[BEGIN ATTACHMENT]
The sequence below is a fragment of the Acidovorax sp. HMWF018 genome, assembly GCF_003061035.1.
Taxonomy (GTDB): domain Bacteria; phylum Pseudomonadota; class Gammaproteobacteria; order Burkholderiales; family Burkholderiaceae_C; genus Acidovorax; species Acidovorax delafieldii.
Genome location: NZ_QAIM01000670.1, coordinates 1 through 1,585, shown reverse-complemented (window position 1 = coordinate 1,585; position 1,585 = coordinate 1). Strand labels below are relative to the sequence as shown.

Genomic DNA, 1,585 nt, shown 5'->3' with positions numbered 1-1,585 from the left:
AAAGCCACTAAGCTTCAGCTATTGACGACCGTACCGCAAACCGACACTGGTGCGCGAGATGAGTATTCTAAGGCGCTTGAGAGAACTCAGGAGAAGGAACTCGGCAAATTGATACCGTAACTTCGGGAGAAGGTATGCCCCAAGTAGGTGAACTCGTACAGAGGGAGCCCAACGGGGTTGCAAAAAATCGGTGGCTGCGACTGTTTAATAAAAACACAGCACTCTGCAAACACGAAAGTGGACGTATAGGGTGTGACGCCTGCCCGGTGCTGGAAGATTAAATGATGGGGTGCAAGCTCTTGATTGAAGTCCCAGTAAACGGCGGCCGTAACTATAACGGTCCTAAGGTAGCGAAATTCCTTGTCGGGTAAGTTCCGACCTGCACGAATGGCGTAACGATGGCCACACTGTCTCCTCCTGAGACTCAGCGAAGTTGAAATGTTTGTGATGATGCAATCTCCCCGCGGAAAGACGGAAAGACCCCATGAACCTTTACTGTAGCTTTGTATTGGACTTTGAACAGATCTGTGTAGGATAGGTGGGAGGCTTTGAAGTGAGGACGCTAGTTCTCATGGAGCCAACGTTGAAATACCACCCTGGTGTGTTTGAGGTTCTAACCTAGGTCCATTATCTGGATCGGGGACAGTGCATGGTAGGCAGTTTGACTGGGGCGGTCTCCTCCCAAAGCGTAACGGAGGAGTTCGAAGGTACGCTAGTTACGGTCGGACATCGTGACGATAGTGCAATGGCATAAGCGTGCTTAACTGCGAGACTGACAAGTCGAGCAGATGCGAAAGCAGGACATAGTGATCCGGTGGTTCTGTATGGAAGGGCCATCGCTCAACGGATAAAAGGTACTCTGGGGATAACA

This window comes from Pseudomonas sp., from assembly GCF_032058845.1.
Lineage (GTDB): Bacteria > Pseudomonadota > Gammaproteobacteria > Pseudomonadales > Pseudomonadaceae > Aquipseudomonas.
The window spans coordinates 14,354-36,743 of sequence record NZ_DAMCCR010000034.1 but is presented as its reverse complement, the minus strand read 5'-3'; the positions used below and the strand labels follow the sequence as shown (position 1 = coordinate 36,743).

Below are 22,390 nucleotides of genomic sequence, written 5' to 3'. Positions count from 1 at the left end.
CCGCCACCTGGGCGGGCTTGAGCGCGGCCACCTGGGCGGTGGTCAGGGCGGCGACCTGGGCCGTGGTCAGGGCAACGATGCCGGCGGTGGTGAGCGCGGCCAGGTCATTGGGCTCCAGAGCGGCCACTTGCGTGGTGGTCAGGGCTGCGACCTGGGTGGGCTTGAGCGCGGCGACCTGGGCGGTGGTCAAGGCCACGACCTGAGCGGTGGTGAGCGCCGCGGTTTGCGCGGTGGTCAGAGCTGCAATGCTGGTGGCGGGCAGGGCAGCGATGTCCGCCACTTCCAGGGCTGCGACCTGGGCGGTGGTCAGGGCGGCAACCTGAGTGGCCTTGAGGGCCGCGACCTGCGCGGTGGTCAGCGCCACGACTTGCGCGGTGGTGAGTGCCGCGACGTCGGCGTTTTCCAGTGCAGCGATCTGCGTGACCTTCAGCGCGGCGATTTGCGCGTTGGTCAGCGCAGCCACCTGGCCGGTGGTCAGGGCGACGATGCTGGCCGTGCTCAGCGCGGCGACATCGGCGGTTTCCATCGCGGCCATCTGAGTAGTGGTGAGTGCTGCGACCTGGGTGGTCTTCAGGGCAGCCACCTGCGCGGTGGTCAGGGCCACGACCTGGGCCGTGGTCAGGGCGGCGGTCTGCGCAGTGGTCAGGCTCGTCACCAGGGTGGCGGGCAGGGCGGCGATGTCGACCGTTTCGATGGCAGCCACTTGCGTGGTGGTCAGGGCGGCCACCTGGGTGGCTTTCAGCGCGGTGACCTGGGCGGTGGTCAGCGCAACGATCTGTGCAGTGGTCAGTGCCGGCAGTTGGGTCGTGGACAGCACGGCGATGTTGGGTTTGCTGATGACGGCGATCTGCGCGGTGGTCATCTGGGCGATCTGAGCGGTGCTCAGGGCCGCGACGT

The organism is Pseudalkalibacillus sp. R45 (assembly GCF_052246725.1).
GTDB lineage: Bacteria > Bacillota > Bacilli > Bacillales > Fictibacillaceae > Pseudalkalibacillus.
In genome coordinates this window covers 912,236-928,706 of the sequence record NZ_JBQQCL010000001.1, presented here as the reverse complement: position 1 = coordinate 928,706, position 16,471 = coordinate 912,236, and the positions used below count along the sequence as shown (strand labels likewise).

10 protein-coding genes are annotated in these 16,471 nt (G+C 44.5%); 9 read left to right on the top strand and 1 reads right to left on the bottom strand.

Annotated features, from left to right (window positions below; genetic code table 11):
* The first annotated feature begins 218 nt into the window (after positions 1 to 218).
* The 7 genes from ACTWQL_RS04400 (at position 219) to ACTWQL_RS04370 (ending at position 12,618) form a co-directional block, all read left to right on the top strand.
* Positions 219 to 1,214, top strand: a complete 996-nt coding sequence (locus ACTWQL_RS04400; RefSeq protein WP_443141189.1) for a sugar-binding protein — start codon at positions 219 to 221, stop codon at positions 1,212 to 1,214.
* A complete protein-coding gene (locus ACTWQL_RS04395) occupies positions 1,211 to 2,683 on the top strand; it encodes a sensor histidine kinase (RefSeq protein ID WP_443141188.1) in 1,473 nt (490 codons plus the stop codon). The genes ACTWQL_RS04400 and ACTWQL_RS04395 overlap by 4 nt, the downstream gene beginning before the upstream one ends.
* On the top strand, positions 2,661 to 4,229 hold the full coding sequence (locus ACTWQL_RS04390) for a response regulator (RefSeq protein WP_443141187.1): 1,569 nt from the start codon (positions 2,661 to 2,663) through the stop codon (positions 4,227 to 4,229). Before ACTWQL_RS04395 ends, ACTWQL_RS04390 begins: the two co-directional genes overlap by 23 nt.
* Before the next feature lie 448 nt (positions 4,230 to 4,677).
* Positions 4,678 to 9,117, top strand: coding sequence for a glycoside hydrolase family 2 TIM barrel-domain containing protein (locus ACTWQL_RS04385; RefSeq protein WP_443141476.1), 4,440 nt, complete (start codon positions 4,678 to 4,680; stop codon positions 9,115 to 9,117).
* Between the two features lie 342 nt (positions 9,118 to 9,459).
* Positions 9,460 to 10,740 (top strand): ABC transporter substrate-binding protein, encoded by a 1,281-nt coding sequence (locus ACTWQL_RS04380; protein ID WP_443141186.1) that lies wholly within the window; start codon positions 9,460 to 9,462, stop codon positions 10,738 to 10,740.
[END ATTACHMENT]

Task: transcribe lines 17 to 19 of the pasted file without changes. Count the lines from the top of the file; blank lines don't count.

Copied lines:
* The 7 genes from ACTWQL_RS04400 (at position 219) to ACTWQL_RS04370 (ending at position 12,618) form a co-directional block, all read left to right on the top strand.
* Positions 219 to 1,214, top strand: a complete 996-nt coding sequence (locus ACTWQL_RS04400; RefSeq protein WP_443141189.1) for a sugar-binding protein — start codon at positions 219 to 221, stop codon at positions 1,212 to 1,214.
* A complete protein-coding gene (locus ACTWQL_RS04395) occupies positions 1,211 to 2,683 on the top strand; it encodes a sensor histidine kinase (RefSeq protein ID WP_443141188.1) in 1,473 nt (490 codons plus the stop codon). The genes ACTWQL_RS04400 and ACTWQL_RS04395 overlap by 4 nt, the downstream gene beginning before the upstream one ends.